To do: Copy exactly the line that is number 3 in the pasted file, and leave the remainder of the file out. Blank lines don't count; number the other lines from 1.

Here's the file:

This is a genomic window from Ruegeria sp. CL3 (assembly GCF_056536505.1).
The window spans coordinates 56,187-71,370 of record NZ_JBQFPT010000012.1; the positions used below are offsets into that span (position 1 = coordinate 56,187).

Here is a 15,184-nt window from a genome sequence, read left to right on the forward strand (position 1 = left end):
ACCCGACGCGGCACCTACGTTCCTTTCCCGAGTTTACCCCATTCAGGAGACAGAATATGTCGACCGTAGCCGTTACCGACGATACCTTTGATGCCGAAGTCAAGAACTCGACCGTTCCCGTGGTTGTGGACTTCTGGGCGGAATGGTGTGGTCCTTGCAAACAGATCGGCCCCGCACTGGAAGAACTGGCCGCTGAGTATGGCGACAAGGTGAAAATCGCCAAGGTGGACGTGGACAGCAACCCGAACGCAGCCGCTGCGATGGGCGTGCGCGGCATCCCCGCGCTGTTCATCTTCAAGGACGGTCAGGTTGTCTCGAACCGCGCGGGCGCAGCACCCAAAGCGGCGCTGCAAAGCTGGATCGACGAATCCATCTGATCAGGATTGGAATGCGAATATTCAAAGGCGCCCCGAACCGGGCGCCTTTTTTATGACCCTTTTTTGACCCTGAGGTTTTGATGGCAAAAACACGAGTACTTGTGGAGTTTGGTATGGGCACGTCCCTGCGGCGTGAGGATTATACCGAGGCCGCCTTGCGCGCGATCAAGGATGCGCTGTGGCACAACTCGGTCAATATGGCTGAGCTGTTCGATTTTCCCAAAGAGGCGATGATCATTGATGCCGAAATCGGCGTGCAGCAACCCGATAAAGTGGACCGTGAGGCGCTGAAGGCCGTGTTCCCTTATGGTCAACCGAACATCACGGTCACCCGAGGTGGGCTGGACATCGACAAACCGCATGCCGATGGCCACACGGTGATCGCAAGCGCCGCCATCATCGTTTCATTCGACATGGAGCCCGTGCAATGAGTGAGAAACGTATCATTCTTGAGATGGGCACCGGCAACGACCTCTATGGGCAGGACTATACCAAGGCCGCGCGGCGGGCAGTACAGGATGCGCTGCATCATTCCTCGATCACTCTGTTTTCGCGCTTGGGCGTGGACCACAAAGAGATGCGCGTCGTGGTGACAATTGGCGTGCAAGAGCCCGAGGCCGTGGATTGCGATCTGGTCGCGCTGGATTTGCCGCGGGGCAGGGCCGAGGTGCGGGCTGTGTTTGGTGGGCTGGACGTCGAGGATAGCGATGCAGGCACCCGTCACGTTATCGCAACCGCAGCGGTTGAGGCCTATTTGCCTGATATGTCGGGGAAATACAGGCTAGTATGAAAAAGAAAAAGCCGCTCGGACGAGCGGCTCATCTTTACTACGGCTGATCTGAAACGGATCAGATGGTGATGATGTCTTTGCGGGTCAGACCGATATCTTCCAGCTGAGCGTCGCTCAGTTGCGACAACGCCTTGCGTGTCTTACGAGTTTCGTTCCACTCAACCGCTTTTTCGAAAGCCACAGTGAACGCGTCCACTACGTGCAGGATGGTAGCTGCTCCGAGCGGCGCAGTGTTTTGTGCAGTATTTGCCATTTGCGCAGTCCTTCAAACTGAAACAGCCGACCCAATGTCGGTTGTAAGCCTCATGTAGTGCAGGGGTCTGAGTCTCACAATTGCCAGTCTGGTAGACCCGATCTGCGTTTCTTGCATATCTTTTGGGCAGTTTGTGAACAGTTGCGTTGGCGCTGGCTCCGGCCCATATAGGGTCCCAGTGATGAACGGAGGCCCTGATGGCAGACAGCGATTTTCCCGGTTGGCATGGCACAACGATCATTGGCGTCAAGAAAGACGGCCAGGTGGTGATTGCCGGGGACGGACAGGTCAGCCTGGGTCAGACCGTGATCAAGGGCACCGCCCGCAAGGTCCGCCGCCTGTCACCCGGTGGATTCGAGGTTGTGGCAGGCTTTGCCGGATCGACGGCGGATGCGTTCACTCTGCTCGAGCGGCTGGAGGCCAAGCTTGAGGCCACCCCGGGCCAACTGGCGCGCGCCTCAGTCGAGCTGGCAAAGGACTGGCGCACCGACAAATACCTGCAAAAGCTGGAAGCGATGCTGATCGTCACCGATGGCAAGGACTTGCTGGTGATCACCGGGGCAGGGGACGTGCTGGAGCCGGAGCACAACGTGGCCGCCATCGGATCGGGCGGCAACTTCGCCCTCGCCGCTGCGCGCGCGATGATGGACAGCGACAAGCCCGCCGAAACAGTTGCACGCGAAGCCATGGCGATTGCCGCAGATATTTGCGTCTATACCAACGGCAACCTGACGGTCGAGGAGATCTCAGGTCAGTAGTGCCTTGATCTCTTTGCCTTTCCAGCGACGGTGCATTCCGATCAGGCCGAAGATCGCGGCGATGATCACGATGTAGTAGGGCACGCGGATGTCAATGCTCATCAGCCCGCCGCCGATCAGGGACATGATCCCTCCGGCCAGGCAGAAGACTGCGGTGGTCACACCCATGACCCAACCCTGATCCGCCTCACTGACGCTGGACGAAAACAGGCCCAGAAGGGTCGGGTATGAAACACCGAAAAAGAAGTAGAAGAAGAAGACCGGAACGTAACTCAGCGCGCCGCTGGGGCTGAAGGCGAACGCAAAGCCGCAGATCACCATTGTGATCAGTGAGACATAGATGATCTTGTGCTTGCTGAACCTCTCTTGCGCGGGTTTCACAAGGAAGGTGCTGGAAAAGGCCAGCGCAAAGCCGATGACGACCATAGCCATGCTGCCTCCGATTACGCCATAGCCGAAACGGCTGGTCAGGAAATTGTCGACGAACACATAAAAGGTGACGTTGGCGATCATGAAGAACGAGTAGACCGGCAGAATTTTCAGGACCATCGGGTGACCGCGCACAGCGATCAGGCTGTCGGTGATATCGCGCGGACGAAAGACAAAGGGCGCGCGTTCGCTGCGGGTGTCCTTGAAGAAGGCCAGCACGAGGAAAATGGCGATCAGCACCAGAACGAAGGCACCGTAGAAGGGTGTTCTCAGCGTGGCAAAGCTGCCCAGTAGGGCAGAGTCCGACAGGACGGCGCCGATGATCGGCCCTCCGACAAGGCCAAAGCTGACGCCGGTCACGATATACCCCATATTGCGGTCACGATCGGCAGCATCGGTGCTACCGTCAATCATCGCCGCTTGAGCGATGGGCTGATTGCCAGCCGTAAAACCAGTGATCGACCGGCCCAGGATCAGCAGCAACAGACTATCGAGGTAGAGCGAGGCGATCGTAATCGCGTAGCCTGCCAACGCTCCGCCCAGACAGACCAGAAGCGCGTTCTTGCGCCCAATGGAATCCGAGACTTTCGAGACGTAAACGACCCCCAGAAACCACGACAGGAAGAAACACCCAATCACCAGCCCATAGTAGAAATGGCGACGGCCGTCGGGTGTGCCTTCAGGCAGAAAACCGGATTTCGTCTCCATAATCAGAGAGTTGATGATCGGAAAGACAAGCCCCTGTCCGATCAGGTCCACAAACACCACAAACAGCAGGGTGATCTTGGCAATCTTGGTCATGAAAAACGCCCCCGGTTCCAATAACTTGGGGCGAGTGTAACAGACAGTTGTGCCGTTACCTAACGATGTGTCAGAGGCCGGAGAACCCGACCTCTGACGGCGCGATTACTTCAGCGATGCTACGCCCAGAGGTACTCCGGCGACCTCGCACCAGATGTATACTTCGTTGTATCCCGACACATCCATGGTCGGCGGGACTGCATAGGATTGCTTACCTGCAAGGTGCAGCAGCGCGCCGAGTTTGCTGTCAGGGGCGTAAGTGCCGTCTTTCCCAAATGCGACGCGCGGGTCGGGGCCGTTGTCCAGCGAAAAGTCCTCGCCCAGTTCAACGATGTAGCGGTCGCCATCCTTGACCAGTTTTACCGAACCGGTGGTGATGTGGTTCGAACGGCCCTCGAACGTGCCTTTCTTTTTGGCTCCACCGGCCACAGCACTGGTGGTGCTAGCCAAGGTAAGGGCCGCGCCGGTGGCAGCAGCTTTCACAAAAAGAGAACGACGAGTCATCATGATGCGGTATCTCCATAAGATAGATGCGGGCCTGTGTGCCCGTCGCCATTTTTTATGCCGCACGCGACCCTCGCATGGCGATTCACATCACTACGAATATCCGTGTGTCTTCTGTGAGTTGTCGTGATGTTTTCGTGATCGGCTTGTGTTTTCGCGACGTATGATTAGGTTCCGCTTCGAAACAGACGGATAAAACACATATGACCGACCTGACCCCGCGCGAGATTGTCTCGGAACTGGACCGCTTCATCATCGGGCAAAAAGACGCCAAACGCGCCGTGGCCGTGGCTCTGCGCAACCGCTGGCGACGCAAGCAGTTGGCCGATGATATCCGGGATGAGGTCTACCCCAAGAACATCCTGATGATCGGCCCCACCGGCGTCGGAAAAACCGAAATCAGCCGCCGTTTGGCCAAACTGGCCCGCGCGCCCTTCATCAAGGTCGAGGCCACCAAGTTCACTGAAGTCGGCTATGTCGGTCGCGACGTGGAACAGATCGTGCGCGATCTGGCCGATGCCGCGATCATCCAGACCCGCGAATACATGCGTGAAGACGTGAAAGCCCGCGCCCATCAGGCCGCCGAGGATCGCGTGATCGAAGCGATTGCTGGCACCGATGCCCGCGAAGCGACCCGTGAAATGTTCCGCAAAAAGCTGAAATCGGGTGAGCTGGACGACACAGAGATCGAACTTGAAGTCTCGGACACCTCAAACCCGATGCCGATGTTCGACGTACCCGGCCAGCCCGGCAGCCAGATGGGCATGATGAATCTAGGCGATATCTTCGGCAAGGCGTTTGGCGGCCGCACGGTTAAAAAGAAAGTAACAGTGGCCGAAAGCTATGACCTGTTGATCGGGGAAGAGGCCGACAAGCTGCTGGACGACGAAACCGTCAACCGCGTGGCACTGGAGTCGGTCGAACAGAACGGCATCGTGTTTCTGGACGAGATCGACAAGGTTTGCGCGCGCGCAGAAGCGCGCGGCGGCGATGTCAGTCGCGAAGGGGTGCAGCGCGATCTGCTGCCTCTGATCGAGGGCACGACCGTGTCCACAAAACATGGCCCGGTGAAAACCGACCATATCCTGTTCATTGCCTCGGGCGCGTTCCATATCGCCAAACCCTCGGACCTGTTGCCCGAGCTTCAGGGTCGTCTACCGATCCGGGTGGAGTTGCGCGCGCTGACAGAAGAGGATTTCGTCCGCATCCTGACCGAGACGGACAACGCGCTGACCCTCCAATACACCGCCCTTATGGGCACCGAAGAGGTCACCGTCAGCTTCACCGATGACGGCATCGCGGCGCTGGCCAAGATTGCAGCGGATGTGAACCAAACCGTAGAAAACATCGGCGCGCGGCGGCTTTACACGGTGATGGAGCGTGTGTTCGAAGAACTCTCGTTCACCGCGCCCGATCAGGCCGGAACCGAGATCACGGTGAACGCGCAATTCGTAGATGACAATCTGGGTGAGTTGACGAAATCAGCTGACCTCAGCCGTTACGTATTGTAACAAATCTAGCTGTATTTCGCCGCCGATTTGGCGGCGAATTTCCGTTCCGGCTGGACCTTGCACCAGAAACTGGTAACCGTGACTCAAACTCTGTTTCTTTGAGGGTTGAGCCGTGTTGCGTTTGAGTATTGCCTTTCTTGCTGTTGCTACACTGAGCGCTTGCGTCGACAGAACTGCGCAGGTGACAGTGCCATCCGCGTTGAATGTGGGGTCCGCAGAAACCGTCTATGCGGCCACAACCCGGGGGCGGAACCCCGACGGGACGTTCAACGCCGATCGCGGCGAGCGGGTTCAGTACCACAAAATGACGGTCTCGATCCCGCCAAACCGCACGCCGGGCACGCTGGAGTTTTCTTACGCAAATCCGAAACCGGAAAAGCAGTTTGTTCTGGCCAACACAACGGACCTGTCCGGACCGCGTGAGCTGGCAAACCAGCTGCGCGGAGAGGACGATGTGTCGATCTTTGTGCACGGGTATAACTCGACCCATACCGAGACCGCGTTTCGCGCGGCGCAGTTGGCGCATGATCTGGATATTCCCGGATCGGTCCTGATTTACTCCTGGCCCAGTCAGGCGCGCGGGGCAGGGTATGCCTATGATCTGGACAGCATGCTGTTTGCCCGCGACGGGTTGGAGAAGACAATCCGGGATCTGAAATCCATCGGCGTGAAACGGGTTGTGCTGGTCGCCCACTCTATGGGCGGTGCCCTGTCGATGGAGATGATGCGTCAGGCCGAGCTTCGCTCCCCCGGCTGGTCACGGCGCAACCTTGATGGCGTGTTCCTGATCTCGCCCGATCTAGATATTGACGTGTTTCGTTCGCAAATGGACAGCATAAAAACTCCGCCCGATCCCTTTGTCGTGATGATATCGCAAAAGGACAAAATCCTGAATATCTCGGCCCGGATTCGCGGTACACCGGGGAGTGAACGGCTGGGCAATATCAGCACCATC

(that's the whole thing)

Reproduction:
Here is a 15,184-nt window from a genome sequence, read left to right on the forward strand (position 1 = left end):